This series by Jennifer Rush was a rush (he he) and I ploughed through both this novels in virtually one sitting. Anna is an artistic 17-year-old girl and in her basement is a lab where four boys with amnesia (who look like teens but are actually in their twenties) are being experimented on. While Anna doesn’t necessarily like it, she helps her father in his work because she wants to keep seeing them (and they’re cute so who wouldn’t?). Her best friend is Trev, she enjoys Cas’ cheeky company, steers clear of grumpy Nick and she crushes hard on the closed-off leader Sam. But one day, the boys escape and take her with them, running from the mysterious Agency as they try to get to the bottom of the experiments, the erased memories, the genetic manipulation and how Anna plays a bigger role than she ever could’ve imagined.
There are two sides to this series. On the one hand, it appears geared towards teen girls because, really, who wouldn’t want four gorgeous young men protecting you as you’re on the run from an evil secret agency. It starts off with the standard relationships: Trev the best friend yet clearly being friend-zoned while Sam remains oblivious (or does he?) to Anna’s crush, Cas is mainly there for his comedic timing and Nick would rather be anywhere else. As much as they fall into the standard YA cliches, it was still enjoyable and then Rush begins to play with these expected relationships, which makes things a little more interesting and less predictable.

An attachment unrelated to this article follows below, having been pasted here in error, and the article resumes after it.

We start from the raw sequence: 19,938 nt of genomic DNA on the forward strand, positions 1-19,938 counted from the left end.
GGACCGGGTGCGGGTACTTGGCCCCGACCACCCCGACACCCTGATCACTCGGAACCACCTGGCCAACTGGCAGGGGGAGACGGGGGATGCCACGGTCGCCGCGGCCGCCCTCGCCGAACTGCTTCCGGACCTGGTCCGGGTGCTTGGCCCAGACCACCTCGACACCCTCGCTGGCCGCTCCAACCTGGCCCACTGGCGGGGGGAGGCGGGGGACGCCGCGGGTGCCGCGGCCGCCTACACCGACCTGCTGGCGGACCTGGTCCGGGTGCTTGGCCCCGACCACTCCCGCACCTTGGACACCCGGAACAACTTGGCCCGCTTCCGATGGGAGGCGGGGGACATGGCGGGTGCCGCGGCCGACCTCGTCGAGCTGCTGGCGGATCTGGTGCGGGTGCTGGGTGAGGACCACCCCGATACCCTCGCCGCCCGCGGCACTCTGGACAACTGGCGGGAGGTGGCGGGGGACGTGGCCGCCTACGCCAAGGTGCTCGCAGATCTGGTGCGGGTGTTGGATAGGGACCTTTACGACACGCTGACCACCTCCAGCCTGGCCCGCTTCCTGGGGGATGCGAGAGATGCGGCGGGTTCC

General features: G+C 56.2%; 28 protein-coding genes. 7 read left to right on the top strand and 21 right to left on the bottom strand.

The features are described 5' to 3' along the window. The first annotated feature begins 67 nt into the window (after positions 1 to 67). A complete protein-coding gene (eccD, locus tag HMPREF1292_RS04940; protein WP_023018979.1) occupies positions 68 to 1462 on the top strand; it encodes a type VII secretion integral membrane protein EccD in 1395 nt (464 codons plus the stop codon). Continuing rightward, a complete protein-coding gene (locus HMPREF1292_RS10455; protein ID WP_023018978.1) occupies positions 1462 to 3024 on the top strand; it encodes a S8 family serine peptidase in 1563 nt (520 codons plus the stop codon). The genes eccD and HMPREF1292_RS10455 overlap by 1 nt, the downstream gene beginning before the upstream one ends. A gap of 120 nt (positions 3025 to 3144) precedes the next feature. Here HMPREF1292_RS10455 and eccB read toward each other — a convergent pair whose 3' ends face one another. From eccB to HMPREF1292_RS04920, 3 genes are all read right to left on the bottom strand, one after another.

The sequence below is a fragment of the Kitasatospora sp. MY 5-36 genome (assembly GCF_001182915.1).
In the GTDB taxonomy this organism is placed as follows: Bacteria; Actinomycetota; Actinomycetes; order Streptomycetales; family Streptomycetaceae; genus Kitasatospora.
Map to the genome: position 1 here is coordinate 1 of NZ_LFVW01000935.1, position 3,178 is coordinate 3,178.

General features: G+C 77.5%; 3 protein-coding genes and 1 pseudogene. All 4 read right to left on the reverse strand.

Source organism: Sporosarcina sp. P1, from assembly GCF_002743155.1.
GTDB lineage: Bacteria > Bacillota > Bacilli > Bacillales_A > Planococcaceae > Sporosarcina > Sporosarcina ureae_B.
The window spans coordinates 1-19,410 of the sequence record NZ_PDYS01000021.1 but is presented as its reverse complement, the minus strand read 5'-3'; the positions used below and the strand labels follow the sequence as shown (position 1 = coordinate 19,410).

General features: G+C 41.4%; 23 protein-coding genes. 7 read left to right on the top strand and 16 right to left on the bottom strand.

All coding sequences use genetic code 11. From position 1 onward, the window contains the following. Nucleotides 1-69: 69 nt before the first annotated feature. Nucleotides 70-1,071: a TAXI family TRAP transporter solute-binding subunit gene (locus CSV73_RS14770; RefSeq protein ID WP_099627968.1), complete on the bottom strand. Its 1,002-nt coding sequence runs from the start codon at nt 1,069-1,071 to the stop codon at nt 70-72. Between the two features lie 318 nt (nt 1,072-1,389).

The other side is the development of Anna. She goes from being a pretty meek teen girl who likes to draw but doesn’t have a whole lot of self confidence to a survivor and a protector in her own right. As much as the boys look after her, she eventually becomes the one to look after and even save them. She struggles with her own sense of morality as she kills someone for the first time and feels more comfortable with a gun on her than without. By the end, she is a strong, independent woman who can kick arse.
It was a fun series, easy to read with a few twists as the characters track down a series of clues left by their pre-erased selves. The Agency could’ve been a little more intimidating (and maybe less personal) and there were some boundaries that could’ve been pushed further, but overall they were both enjoyable reads.